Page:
Book Review for the Times Literary Supplement
Michael Newman traces the lives and works of six politically engaged writers “in search of justice”: Victor Serge, Albert Camus, Jorge Semprún, Ngũgĩ wa Thiong’o, Ariel Dorfman and Nadine Gordimer. They wrote journalism, novels, histories, plays and essays, and adhered to Bertolt Brecht’s notion that, as intellectuals, they could “turn the struggles into the spheres of common knowledge and, above all, justice into a passion”.
All six writers were committed to a tradition (pursued previously by Adam Smith, Karl Marx and John Stuart Mill) that seeks to answer the question “how can justice be advanced?” rather than engaging in the more celebrated “contractarian” tradition of considering “what would be perfectly just institutions?” (as examined by Thomas Hobbes, Jean-Jacques Rousseau and John Rawls).
In their pursuit of justice, the authors made “compromises of various kinds”. Camus, for example, opposed though he was to the Vichy government and its racial laws against Jews, continued to write for Paris-Soir, despite it “carrying pro-Vichy propaganda and anti-Jewish articles”. He only left the paper when they made him redundant at the end of 1941. No doubt threats and the traumas of imprisonment and torture influenced these authors’ decision-making. Newman believes that Ngũgĩ, “partly as a result of his own brutal incarceration”, began to see “democracy and legal justice” over armed insurrection as the means to achieve “social justice” in Kenya. This idea was reflected in his novel Matigari (1987) and conveyed satirically in Petals of Blood (1977) and The Devil on the Cross (1980).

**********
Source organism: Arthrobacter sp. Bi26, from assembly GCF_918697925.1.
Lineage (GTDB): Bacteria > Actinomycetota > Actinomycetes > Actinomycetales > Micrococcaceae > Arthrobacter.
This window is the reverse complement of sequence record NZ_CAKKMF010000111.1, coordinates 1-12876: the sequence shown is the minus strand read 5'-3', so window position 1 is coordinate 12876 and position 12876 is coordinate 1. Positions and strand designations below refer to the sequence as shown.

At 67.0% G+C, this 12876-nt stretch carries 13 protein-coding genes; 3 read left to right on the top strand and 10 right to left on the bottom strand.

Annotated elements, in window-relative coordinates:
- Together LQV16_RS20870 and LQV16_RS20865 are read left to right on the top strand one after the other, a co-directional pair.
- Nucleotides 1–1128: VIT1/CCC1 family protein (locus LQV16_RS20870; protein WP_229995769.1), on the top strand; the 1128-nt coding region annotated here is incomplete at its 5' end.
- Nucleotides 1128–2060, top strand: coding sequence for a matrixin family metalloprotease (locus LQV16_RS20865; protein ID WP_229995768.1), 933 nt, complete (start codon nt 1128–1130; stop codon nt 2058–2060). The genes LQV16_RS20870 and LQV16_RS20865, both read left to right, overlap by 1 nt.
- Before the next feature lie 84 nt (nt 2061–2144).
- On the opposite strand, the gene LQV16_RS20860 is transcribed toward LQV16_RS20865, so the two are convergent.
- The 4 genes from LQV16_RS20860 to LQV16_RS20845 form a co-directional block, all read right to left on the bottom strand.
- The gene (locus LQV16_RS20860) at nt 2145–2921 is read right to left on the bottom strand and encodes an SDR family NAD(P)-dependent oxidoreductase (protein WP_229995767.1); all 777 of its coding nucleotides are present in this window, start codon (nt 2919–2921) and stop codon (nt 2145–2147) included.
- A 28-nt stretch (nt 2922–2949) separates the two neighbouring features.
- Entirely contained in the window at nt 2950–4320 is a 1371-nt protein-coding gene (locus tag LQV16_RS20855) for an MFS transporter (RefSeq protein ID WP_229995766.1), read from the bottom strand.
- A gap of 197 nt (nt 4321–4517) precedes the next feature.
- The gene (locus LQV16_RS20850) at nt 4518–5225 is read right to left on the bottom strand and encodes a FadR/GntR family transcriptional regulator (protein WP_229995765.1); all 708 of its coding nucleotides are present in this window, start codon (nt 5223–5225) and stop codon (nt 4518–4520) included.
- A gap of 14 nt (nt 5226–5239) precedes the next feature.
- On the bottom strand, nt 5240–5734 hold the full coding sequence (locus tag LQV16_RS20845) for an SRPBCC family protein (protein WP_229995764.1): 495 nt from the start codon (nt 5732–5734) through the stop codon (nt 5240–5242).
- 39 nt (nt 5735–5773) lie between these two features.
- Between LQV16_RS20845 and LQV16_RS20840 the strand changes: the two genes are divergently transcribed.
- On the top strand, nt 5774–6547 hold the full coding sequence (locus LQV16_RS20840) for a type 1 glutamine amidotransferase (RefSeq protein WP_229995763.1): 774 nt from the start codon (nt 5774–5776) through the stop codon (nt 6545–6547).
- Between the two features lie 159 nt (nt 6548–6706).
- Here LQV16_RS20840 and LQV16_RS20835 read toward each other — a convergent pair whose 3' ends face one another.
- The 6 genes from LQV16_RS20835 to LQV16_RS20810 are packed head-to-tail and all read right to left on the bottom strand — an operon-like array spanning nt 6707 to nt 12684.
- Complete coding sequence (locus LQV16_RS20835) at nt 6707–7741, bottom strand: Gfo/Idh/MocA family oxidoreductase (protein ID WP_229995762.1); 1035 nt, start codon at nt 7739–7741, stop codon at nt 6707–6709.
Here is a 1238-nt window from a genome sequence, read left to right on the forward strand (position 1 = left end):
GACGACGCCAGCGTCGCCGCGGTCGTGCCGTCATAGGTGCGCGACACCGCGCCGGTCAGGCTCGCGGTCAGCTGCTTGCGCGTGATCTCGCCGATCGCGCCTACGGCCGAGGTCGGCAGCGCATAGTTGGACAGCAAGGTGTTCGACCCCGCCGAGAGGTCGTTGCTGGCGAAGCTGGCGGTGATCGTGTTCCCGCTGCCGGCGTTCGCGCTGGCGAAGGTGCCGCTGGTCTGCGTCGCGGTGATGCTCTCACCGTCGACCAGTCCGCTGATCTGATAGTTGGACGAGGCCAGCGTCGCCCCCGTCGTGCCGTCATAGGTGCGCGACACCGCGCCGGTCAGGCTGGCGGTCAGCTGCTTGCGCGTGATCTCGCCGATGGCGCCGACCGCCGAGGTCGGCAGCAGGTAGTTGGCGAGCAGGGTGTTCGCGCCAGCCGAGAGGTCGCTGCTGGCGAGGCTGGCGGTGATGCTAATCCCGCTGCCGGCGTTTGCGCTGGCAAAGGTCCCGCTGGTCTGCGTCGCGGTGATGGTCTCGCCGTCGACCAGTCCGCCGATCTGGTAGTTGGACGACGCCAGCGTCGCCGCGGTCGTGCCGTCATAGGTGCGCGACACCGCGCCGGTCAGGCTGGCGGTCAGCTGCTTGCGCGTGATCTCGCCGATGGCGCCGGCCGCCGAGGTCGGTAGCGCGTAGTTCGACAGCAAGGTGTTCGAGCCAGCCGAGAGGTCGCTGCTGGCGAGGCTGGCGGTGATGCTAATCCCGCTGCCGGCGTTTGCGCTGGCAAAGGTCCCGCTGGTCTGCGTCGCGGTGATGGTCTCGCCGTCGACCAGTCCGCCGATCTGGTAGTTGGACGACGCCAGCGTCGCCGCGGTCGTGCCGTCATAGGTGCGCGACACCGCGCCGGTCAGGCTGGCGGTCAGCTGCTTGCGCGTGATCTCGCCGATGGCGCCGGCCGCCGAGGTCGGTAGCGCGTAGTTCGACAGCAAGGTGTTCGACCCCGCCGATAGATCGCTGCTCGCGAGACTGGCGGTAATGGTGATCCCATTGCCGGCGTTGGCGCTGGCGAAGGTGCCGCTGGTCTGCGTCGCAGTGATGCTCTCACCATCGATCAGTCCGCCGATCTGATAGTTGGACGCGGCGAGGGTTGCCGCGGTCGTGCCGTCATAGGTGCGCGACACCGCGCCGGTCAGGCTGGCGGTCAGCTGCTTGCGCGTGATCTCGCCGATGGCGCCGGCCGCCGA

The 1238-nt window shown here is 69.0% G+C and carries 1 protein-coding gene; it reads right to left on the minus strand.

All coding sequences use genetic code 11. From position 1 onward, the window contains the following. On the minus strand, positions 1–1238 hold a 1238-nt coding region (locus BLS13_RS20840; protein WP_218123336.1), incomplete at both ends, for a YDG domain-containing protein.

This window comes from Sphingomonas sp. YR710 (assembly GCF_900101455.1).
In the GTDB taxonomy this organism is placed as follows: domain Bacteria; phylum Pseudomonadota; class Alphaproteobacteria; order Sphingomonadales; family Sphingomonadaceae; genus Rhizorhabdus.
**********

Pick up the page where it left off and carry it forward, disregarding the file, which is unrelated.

All the authors initially identified with socialism of various persuasions – what Newman refers to as a “Marxist conception of justice”. Yet their commitment to socialism was always relegated beneath “liberal”, “legal” or “historical” notions of justice. The former Bolshevik Serge, for example, “increasingly stressed the realms of liberty, free speech, artistic creation, democratic representation, and legal justice” over communist revolution. The one-time French Communist Party member Camus famously renounced his commitment to the ideology. He later shifted his focus, opposing Charles de Gaulle’s use of capital punishment following the Second World War. Dorfman similarly illustrates the trend: a former Marxist party member in Chile, aware that Pinochet’s brutal regime was dictatorial, he engaged in an opposition that eventually amounted to mere “recognition of, and justice for, the survivors and victims of the dictatorship”. Semprún also abandoned socialism, acknowledging that Spain’s transition “offered great continuity to the economic, political, judicial and military elites” yet supported the centre-right coalition as necessary to establish democracy.
Through her fiction, Gordimer also privileged “historical” justice. Her novel The Conservationist (1974), for example, portrayed apartheid as an unjust anachronism through the wealthy industrialist Mehring, a character “embodying the system of racial and socioeconomic domination”, whose world falls apart. Like most of the authors, Gordimer supported conciliation, or “transitional” justice: after apartheid, she championed South Africa’s Truth and Reconciliation Commission.
As a meditation on the shifting moral, intellectual and artistic compass of writers confronting oppression, Six Authors in Search of Justice is illuminating.